Luke 6:38 Give, and it will be given to you. Good measure, pressed down, shaken together, running over, will be put into your lap. For with the measure you use it will be measured back to you.
Matt 5:42 Give to the one who begs from you, and do not refuse the one who would borrow from you.
Mark 9:35 Sitting down, Jesus called the Twelve and said “If anyone wants to be first, he must be the very last, and servant of all.”
One of the best ways Jesus spoke about being a servant to the Marginalized was in Luke 10, when he told the story about the Good Samaritan. The story itself is pretty straightforward, a man is attacked by robbers and left on the road in a heap. He is then ignored by a Levite and then a priest, both of whom were supposed to be pious spiritual leaders. Finally, a Samaritan comes down the road and picks the man up, takes him into town and provides care, even paying for a room and his healthcare. This story is one about compassion and mercy on top of dealing with prejudice and the social norms between Jews and Samaritans of the day.
Just as important to the story though, is what is happening around Jesus when the story is told. Jesus is asked by an expert of the law “What must I do to inherit eternal life?” Jesus quotes Deuteronomy and Leviticus and says you must love God with your heart, soul, mind, and strength and love your neighbor as yourself.
Luke then writes that in order to “justify himself” the man asks Jesus “who is my neighbor.” It appears that the man wanted a thorough, technical, intellectual answer to his first question. And then when Jesus answers the expert with essentially something he has known since he was a boy, the man again tried to fish for a more thorough, theological answer. Whatever his intentions were, I am not sure, but essentially he was asking “When God told me to love my neighbor, who was he talking about?” He was looking for a list, like a cheat sheet, which at the top says “take care of these particular people and eternal life is as good as yours.”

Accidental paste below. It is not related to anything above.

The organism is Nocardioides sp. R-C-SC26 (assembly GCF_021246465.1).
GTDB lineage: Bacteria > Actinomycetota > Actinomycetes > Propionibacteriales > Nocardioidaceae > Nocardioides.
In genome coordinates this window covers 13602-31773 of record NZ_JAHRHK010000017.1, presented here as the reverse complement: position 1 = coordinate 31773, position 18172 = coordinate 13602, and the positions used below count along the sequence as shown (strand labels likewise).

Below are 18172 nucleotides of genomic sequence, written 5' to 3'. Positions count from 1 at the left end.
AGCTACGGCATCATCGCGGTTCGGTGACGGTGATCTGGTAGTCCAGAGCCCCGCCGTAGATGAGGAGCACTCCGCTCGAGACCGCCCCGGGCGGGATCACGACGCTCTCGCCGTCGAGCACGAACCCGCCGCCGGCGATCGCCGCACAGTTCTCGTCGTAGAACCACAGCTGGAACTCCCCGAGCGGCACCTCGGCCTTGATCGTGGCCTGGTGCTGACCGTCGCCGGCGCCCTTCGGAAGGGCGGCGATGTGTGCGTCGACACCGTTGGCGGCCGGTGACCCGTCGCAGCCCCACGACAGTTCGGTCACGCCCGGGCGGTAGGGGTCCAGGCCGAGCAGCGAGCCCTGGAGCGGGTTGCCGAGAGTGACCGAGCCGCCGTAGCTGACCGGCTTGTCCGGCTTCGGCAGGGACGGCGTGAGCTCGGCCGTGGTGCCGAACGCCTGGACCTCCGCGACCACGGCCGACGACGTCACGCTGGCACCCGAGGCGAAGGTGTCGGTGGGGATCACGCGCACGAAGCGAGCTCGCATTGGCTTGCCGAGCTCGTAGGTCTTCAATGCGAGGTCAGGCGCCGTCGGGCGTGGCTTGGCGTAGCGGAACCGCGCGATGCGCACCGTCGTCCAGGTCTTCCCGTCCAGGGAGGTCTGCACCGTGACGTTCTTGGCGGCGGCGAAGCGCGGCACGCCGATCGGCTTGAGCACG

Jesus though does not answer that question.
After he tells the story Jesus asks the expert which of the three men between the Levite, the priest and the Samaritan were a neighbor to the robbery victim? The expert replied, “The one who showed him mercy.” And Jesus told him, “Go and do likewise.”
Jesus did not give him a list. He gave him a calling. To love our neighbor as ourselves is not a command to only help the people who live on the right and left of our house. It is a call to insert ourselves into the lives of the people we come in contact with. To go from being strangers or acquaintances to neighbors. And once we make ourselves neighbors to them, we love them, just as God loved us.
How would it look like to make someone in your life change from an acquaintance to a neighbor?
Why do you think the expert of the law called what the Samaritan did “showing mercy”?
17 As Jesus started on his way, a man ran up to him and fell on his knees before him. “Good teacher,” he asked, “what must I do to inherit eternal life?” 18 “Why do you call me good?” Jesus answered. “No one is good—except God alone. 19 You know the commandments: ‘You shall not murder, you shall not commit adultery, you shall not steal, you shall not give false testimony, you shall not defraud, honor your father and mother.’[d]” 20 “Teacher,” he declared, “all these I have kept since I was a boy.” 21 Jesus looked at him and loved him. “One thing you lack,” he said. “Go, sell everything you have and give to the poor, and you will have treasure in heaven. Then come, follow me.” 22 At this the man’s face fell. He went away sad, because he had great wealth. 23 Jesus looked around and said to his disciples, “How hard it is for the rich to enter the kingdom of God!” 24 The disciples were amazed at his words. But Jesus said again, “Children, how hard it is[e] to enter the kingdom of God! 25 It is easier for a camel to go through the eye of a needle than for someone who is rich to enter the kingdom of God.” 26 The disciples were even more amazed, and said to each other, “Who then can be saved?” 27 Jesus looked at them and said, “With man this is impossible, but not with God; all things are possible with God.” 28 Then Peter spoke up, “We have left everything to follow you!” 29 “Truly I tell you,” Jesus replied, “no one who has left home or brothers or sisters or mother or father or children or fields for me and the gospel 30 will fail to receive a hundred times as much in this present age: homes, brothers, sisters, mothers, children and fields—along with persecutions—and in the age to come eternal life. 31 But many who are first will be last, and the last first.”
Do you think this verse means we should give all our stuff away?
Verse 29 and 30 says that we will get back even more than we give when we do it for God. What would us getting it back look like?
What does it mean to make ourselves last?
What would happen if we did that more often?